As Michael K. Williams's attempts were deemed too ineffectual, Omar Little's trademark whistle of "A Hunting We Will Go" was actually provided by Susan Allenback.
The writers/producers briefly considered doing a sixth season about the influx of Latinos into Baltimore. But none of them knew enough about Baltimore's Latino population to write about it so the idea was dropped.
A spin-off was planned during pre-production on the fourth season. It was to be titled "The Hall" and focus solely on the politics storyline but HBO ultimately rejected the idea.
The character of 'Bunk' Moreland is based on real-life Baltimore detective Oscar 'Rick'/'The Bunk' Requer. The real 'Bunk' also constantly chomped on a cigar.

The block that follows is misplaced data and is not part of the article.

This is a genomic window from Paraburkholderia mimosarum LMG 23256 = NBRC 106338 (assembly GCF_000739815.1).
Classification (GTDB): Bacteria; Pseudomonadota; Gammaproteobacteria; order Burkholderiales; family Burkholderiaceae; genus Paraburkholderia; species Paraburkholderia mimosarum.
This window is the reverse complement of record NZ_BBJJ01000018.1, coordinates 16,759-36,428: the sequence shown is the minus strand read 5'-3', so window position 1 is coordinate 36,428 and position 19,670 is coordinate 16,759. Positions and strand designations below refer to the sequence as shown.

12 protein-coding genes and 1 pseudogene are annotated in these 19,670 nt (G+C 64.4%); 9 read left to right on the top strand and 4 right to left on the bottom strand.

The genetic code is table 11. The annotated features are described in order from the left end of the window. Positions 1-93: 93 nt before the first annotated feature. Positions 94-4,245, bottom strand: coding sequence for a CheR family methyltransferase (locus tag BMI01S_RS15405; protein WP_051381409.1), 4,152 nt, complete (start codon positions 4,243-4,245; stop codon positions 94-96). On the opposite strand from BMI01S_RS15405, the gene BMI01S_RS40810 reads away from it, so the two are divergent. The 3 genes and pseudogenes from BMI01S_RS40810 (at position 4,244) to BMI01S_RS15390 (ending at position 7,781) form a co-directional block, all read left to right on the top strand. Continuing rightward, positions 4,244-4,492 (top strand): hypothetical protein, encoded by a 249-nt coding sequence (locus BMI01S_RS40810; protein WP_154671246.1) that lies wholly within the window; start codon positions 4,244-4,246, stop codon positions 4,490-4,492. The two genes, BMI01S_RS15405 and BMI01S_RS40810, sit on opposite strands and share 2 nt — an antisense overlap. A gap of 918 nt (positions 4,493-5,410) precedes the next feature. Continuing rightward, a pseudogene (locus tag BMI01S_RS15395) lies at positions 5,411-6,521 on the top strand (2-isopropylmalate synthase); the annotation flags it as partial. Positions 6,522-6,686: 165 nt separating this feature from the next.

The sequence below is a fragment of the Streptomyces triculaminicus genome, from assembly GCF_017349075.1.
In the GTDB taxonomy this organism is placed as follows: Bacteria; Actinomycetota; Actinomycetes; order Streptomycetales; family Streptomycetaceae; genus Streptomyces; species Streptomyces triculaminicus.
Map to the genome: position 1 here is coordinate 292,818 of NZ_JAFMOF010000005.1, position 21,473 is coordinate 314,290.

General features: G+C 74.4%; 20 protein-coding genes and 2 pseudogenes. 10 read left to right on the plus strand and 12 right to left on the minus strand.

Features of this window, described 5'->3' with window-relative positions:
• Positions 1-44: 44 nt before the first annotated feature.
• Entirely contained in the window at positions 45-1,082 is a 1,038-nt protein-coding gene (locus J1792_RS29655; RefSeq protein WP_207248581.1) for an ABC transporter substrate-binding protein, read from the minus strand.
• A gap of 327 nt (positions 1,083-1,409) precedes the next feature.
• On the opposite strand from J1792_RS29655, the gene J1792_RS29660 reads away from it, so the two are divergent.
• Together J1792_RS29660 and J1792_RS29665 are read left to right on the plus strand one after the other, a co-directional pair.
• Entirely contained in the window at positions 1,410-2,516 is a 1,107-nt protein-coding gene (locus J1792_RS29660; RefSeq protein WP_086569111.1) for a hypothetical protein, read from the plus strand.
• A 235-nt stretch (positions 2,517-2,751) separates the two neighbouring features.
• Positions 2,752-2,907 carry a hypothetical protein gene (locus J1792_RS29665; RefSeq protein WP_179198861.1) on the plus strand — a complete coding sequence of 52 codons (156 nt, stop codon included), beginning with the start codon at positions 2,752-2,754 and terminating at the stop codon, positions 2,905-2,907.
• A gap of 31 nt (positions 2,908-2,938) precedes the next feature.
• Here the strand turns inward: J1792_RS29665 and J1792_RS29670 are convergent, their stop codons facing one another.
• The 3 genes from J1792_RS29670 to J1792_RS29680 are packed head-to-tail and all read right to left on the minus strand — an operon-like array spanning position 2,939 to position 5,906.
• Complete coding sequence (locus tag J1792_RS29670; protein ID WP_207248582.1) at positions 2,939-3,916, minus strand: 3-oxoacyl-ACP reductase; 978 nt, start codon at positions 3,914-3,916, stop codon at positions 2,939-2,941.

Lance Reddick auditioned for the roles of Bunk Moreland and Bubbles before being cast as Cedric Daniels.
The scars on both Michael K. Williams and Jamie Hector's faces are real.
Jay Landsman auditioned for the character based on himself before being cast as Dennis Mello.
Gbenga Akinnagbe auditioned for the role of Marlo Stanfield before being cast as Chris Partlow.
The character of Avon Barksdale is loosely based on Melvin Williams. Williams was a notorious drug kingpin in Baltimore who was brought to justice by Ed Burns.
Ranked #8 on Empire magazine's 50 Greatest TV Shows Of All Time (2008).
In season one, two detectives, Augustus Polk and Patrick Mahon - were assigned to the Barksdale detail. The names "Polk" and "Mahon" are a play on "pogue mahone," the anglicized version of an Irish expression meaning "kiss my ass."
Anwan Glover auditioned for the roles of Marlo Stanfield, Fruit and Drac before being cast as Slim Charles.